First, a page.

Is it worth saving up for an emergency fund if you still have credit card debt?

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The answer may surprise you.

  • Paying off your credit card debt should be your top financial priority as most credit cards have high interest rates.
  • You should still focus on saving money from your emergency fund, even if you are paying off your credit card debt.
  • Without an emergency fund, you can be trapped in a cycle that is difficult to get out of.

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When you’re working on paying off your credit card debt, it’s really tempting to spend every extra dollar on that goal. After all, the interest rate on credit cards is quite high, and the sooner you pay off the balance, the more you will save on finance costs.

But there is another financial priority that you should focus on, even when you are working to pay off what you owe. You must set aside for an emergency fund, even if you are sending extra money to lenders.

Why an emergency fund is important when paying off credit card debt

Accumulating an emergency fund before additional credit card payments is really important for a simple reason. Lack of urgent savings can push you back into deeper debt and negate any progress you make in paying your credit card bills.

You see, emergencies stop happening simply because you are trying to get out of debt. Unexpected expenses occur for most people on a regular basis. And if you send all of your extra money to your creditors, you won’t have the money to deal with those costs when they arise. In this situation, it is very likely that you will have no choice but to shift the unforeseen expenses to the very credit cards that you were trying to pay.

It may not seem like a big deal, but the reality is that saving and saving to pay off credit card debt can be really demoralizing, only to see your hard work wear off when unexpected expenses arise. You may end up becoming disenchanted with your efforts to pay off your debt. This can make you less disciplined when sending additional payments in the future, as progress can start to seem out of reach.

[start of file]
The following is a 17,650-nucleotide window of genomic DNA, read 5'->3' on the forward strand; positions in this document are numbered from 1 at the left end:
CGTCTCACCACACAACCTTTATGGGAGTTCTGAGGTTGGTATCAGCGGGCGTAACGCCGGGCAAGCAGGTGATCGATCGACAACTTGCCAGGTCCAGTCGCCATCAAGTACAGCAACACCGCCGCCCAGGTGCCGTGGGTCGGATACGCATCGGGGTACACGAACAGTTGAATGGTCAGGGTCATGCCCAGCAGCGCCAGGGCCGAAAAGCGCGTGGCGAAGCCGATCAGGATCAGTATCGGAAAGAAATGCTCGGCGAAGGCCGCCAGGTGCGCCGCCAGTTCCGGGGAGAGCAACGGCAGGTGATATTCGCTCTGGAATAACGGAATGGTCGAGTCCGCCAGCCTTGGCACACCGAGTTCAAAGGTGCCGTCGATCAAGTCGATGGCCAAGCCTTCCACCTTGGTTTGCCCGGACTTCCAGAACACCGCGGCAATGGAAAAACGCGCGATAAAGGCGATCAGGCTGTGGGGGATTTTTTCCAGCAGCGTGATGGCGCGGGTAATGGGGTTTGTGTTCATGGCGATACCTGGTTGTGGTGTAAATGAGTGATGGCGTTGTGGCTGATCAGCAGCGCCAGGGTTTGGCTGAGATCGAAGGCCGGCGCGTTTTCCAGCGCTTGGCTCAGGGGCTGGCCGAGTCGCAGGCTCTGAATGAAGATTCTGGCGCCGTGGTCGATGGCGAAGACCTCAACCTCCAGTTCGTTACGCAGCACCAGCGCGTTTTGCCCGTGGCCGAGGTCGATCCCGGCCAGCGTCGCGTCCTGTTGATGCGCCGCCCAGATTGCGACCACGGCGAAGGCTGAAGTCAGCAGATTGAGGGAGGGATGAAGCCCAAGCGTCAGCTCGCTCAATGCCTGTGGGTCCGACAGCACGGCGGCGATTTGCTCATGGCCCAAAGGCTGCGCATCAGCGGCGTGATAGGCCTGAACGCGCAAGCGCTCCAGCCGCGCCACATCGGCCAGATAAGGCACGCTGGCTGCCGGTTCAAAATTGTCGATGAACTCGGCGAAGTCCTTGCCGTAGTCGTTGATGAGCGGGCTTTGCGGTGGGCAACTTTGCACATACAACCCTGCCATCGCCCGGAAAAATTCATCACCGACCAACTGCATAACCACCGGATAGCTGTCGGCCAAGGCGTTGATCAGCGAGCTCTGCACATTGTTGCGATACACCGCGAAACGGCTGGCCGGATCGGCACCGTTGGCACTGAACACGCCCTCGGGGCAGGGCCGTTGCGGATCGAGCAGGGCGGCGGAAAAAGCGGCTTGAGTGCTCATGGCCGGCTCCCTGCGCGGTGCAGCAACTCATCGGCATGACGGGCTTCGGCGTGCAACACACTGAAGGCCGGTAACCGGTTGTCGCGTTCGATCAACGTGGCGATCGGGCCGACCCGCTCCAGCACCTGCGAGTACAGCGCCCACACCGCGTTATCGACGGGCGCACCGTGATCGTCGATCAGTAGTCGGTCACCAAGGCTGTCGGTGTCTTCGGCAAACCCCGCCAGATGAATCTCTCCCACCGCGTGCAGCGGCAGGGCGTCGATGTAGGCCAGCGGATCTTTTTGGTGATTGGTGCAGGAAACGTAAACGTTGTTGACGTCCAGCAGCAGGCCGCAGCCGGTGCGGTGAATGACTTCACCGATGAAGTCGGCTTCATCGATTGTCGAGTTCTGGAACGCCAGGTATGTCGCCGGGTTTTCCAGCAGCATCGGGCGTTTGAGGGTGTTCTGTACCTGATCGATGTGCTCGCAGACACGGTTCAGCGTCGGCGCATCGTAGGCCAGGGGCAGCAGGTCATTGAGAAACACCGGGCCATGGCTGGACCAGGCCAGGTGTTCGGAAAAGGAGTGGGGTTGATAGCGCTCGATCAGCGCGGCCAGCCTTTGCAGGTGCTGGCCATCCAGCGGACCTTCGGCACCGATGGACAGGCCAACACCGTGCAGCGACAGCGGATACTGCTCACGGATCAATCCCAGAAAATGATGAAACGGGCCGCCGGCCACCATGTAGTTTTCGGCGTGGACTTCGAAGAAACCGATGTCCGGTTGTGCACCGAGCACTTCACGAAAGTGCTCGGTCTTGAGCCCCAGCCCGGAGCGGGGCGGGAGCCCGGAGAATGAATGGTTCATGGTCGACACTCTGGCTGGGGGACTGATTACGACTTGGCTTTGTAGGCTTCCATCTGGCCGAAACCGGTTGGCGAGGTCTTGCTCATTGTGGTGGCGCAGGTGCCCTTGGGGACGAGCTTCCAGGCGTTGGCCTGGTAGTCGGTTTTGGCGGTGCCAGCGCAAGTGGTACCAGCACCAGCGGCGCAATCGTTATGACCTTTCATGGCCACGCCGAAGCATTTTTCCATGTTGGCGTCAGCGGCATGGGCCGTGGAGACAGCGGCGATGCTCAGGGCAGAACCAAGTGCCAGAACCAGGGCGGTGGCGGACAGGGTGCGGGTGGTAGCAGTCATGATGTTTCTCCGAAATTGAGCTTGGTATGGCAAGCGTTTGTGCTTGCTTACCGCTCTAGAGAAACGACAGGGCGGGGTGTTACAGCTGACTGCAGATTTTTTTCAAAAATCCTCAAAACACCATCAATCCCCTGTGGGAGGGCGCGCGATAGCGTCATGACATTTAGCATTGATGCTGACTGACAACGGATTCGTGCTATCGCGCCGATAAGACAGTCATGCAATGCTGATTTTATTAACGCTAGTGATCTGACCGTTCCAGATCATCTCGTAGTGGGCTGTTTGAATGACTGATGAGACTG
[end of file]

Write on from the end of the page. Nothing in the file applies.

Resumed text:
This problem can recur every time an unexpected expense occurs. This can leave you trapped in a vicious circle where you pay off some of your debt, face big unexpected costs, and end up returning to where you started, or worse. Obviously, this is best avoided in order to be prepared for emergencies. and you will see that your credit card balance continues to decrease as you start working on paying off your debt.

Ideally, the emergency fund should have living expenses of three to six months, but you probably won’t want to put off additional payments on your cards until you have accumulated such a large fund. Instead, it’s best to save between $ 500 and $ 2,000 from an emergency seed fund (depending on your income and how long it takes you).

Your little emergency fund should be enough to cover most of the surprises that might arise, without having to reach for cards again. Once you’ve done that, you can focus on paying off your credit card early and sending extra money to your creditors without worrying about ending up in debt again if something goes wrong. You can stay on track in your payout efforts as you will be more motivated to do so once you see your balance decrease permanently.

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